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Palestine campaigners and rights groups relieved as UK anti-BDS bill shelved due to election

Liberty and Palestine Solidarity Campaign welcome dropping of legislation that would 'override local democracy' and prevent boycotts
Pro-Palestinian supporters wave Palestinian flags and chant slogans during demonstration in central London, on 6 January 2024 (Henry Nicholls/AFP)

Pro-Palestine and rights campaigners in the UK have welcomed the shelving of a bill that would ban local authorities from instituting boycotts of Israel, as a result of the calling of the general election.

Numerous pieces of legislation that were set to go through parliament will now not progress after UK Prime Minister Rishi Sunak called a surprise general election on Wednesday.

Among those is a bill that was aimed at cracking down on the Boycott, Divestments and Sanctions (BDS) movement which aims to put pressure on Israel over its violations of international law and repression of the Palestinians.

According to the government, the bill was set to prevent public bodies when making decisions about procurement and investment from "considering a country or territory of origin or other territorial considerations in a way that indicates political or moral disapproval of a foreign state".

Polls suggest that the Labour Party, which has voiced opposition to the bill, is likely to win the election on 4 July.

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Advocacy group Liberty said the shelving of the bill was welcome news for civil liberties.

“The proposed bill would have given central Government powers to override local democracy and risked stopping people from exercising their right to freedom of expression," said Charlie Whelton, Policy and Campaigns Officer at Liberty, speaking to Middle East Eye.

"The bill risked putting the UK Government on a collision course with its international human rights obligations."
He added that he hoped the next government would not seek to revive these proposals "or anything similar, which would curb our right to protest and set an extremely dangerous precedent, with a harmful and wide-reaching impact”.

The Palestine Solidarity Campaign also welcomed the news, saying it was a victory for their campaigns against the bill.

"The defeat of the anti-boycott bill, which sought to shield Israel from democratic criticism over human rights abuses and violations of international law, is a major win for BDS campaigners," the group said in a statement.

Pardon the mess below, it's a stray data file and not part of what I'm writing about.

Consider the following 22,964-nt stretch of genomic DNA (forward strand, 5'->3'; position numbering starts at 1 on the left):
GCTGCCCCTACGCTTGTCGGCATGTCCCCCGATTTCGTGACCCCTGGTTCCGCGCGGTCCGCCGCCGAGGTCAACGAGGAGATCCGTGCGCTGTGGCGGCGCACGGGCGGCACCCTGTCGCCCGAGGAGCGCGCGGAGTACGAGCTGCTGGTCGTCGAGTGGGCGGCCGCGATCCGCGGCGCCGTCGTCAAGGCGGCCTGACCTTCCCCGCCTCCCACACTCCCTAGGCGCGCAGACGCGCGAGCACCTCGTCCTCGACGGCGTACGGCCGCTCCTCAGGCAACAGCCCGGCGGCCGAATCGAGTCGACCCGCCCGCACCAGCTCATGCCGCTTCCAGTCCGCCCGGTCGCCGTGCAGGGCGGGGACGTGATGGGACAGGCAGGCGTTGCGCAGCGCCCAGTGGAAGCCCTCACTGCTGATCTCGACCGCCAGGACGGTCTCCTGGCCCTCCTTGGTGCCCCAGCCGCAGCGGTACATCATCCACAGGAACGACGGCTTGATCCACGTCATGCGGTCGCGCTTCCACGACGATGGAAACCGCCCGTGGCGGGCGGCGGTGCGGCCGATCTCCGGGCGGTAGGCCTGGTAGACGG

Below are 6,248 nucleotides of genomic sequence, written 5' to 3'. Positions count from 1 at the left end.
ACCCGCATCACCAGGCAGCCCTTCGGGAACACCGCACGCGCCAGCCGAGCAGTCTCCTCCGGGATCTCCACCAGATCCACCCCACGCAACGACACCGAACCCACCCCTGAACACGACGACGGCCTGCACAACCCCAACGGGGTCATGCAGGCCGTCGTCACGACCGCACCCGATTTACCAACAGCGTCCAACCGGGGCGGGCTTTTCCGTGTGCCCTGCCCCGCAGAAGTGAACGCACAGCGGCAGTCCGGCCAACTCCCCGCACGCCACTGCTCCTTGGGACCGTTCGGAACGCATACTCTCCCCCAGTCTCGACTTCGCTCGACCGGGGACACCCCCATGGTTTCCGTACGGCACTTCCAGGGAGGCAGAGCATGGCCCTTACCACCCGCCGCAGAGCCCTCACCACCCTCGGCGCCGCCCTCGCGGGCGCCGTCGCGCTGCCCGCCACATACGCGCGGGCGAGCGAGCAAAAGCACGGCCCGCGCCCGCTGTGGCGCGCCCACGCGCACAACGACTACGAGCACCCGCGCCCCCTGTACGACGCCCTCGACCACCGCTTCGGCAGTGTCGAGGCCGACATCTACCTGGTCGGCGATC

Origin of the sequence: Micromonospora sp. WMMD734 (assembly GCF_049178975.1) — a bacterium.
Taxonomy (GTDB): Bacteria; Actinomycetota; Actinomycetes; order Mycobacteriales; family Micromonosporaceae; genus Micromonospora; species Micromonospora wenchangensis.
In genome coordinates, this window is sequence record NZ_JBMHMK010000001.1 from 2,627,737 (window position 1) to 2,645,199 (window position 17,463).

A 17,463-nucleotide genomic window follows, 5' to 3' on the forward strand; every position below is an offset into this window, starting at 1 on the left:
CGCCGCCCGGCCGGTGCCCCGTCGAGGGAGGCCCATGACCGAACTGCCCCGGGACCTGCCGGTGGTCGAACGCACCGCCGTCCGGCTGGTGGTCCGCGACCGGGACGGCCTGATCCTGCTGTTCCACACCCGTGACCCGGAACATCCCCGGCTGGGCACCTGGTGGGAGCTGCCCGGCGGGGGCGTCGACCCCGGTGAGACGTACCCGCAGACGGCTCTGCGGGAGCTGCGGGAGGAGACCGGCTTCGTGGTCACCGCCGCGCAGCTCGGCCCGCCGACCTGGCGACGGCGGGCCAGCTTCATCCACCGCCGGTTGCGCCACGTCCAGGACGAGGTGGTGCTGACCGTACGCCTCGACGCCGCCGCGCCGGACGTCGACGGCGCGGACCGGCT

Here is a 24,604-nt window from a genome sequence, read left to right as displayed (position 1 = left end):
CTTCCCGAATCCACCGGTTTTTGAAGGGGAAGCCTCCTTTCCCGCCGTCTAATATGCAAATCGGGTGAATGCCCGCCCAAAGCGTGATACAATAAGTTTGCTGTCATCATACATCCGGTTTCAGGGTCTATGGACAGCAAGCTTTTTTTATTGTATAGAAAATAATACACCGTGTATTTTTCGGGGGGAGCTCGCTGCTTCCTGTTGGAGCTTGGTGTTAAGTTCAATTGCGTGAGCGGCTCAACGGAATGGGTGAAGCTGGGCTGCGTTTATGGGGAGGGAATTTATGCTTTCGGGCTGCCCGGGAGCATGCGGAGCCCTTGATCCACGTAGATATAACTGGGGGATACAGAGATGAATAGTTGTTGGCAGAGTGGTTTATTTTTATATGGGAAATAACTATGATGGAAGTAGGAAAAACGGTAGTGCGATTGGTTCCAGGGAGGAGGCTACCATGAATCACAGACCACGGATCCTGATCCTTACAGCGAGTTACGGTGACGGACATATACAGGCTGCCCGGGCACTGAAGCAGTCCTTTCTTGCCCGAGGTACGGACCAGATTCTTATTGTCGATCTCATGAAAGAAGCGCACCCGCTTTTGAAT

"There is huge and growing pressure for public bodies, universities, and other institutions to cut financial ties with those who are complicit in Israel’s war crimes, genocidal violence, and other crimes against humanity."

The Conservative government, which has been in power since 2010 (initially as part of a coalition), has generally taken a staunchly pro-Israel line in foreign affairs.

Since the war in Gaza began on 7 October, the government has repeatedly criticised pro-Palestinian demonstrations and has proposed legislation to restrict them.

The Labour Party, led by Keir Starmer, has also been accused of being overly supportive of Israel's actions in Gaza by pro-Palestinian campaigners.

Labour losing ground with Muslims

Middle East Eye reported this week that senior UK Labour MPs in constituencies with high Muslim populations could lose their seats due to the party's stance on Israel's war on Gaza, according to a new report. 

Citing Labour insiders, the Daily Mail reported that several opposition lawmakers were at risk in the upcoming general election, which Prime Minister Rishi Sunak announced would take place on 4 July. 

In several areas with large Muslim populations, pro-Palestinian independent candidates are running to challenge incumbent Labour politicians. 

That includes British-Palestinian activist Leanne Mohamad standing against shadow health secretary Wes Streeting in Ilford North, and former South African MP Andrew Feinstein standing against Labour leader Keir Starmer in Holborn and St Pancras. 

"Wes [Streeting], Shabana [Mahmood], Rushanara [Ali], Jess [Phillips] and others will have real fights on their hands," a senior Labour insider told the Daily Mail, listing Labour MPs with a sizeable proportion of Muslim constituents. 

"Independents showed they can make gains in the locals which will bolster their campaigns and also give wavering voters a bit of a nudge towards them."

An analysis published last week found that Labour lost a third of its vote share in areas with a Muslim majority during recent local elections. 

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